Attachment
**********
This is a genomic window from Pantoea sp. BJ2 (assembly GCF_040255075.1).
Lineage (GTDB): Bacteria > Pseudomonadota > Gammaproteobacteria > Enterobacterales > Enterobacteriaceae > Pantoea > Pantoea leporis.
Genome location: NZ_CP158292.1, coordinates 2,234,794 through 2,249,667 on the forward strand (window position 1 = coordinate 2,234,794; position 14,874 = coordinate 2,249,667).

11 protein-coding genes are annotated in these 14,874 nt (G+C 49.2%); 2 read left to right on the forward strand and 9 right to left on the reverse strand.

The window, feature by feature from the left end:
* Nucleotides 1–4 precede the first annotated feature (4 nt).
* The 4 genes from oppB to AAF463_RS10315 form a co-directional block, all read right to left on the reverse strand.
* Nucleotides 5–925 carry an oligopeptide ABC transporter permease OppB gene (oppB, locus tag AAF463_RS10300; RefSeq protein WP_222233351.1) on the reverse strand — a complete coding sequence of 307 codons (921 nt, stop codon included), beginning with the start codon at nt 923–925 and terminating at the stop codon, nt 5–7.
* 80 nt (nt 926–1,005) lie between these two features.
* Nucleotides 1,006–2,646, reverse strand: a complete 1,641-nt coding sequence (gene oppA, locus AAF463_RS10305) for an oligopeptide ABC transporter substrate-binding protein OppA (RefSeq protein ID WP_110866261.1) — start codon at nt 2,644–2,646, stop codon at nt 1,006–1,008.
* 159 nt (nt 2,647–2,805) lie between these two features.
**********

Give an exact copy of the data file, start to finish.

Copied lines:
This is a genomic window from Pantoea sp. BJ2 (assembly GCF_040255075.1).
Lineage (GTDB): Bacteria > Pseudomonadota > Gammaproteobacteria > Enterobacterales > Enterobacteriaceae > Pantoea > Pantoea leporis.
Genome location: NZ_CP158292.1, coordinates 2,234,794 through 2,249,667 on the forward strand (window position 1 = coordinate 2,234,794; position 14,874 = coordinate 2,249,667).

11 protein-coding genes are annotated in these 14,874 nt (G+C 49.2%); 2 read left to right on the forward strand and 9 right to left on the reverse strand.

The window, feature by feature from the left end:
* Nucleotides 1–4 precede the first annotated feature (4 nt).
* The 4 genes from oppB to AAF463_RS10315 form a co-directional block, all read right to left on the reverse strand.
* Nucleotides 5–925 carry an oligopeptide ABC transporter permease OppB gene (oppB, locus tag AAF463_RS10300; RefSeq protein WP_222233351.1) on the reverse strand — a complete coding sequence of 307 codons (921 nt, stop codon included), beginning with the start codon at nt 923–925 and terminating at the stop codon, nt 5–7.
* 80 nt (nt 926–1,005) lie between these two features.
* Nucleotides 1,006–2,646, reverse strand: a complete 1,641-nt coding sequence (gene oppA, locus AAF463_RS10305) for an oligopeptide ABC transporter substrate-binding protein OppA (RefSeq protein ID WP_110866261.1) — start codon at nt 2,644–2,646, stop codon at nt 1,006–1,008.
* 159 nt (nt 2,647–2,805) lie between these two features.